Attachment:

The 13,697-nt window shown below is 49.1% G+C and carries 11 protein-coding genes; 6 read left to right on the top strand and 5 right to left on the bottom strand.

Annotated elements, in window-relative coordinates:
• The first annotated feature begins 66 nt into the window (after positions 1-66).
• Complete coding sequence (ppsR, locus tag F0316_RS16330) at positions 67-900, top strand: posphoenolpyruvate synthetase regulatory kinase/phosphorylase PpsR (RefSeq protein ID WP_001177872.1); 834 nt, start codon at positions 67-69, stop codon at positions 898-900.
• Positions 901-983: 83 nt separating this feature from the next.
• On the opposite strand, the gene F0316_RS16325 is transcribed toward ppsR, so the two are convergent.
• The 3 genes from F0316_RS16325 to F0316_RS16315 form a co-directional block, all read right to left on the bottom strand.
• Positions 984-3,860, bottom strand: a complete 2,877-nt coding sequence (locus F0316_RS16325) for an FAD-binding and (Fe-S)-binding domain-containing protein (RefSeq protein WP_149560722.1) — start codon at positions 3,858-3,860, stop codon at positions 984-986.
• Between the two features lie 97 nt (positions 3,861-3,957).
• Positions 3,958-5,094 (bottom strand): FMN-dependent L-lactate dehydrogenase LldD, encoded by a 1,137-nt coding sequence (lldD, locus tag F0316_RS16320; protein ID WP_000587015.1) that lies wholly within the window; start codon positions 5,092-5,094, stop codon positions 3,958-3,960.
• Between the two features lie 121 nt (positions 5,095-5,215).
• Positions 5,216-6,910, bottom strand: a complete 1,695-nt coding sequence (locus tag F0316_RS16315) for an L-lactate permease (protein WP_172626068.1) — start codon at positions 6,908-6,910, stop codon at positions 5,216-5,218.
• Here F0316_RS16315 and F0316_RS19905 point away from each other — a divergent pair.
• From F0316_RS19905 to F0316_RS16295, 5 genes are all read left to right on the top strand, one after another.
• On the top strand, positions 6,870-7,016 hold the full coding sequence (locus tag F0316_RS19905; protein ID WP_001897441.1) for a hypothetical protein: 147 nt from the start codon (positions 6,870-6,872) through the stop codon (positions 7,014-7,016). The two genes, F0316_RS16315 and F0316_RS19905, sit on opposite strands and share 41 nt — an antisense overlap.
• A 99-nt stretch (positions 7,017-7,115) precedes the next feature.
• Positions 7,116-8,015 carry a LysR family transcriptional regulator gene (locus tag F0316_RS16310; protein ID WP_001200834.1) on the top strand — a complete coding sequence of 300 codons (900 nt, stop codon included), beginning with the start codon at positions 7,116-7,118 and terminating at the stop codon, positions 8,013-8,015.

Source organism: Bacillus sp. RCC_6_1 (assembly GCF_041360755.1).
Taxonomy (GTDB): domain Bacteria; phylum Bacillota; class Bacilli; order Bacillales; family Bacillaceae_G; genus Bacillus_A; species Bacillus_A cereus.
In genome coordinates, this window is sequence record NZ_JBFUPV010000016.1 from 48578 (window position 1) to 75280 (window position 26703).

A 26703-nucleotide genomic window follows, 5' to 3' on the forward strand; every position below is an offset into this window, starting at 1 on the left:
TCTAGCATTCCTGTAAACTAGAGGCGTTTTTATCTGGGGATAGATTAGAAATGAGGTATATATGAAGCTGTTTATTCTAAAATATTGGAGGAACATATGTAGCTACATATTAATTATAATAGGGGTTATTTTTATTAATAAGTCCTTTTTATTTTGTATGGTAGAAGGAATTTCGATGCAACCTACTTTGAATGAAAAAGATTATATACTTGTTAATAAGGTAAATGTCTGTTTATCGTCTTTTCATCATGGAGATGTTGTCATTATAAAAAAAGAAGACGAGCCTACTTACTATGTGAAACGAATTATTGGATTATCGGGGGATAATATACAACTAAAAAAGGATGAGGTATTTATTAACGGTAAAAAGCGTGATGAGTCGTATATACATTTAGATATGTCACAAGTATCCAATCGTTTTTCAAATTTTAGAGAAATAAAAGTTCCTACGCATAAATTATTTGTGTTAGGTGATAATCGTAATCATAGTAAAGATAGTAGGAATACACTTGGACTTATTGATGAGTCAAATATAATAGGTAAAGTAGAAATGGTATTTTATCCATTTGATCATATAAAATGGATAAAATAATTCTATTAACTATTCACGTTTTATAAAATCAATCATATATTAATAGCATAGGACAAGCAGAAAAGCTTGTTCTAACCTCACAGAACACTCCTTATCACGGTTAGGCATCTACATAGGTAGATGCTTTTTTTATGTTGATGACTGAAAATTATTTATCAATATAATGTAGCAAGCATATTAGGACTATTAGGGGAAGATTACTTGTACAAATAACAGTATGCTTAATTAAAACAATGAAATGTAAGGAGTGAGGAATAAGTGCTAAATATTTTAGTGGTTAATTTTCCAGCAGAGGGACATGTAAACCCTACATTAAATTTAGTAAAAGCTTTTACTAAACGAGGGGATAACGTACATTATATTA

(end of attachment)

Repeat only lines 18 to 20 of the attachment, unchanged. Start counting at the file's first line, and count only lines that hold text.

Source organism: Bacillus sp. RCC_6_1 (assembly GCF_041360755.1).
Taxonomy (GTDB): domain Bacteria; phylum Bacillota; class Bacilli; order Bacillales; family Bacillaceae_G; genus Bacillus_A; species Bacillus_A cereus.
In genome coordinates, this window is sequence record NZ_JBFUPV010000016.1 from 48578 (window position 1) to 75280 (window position 26703).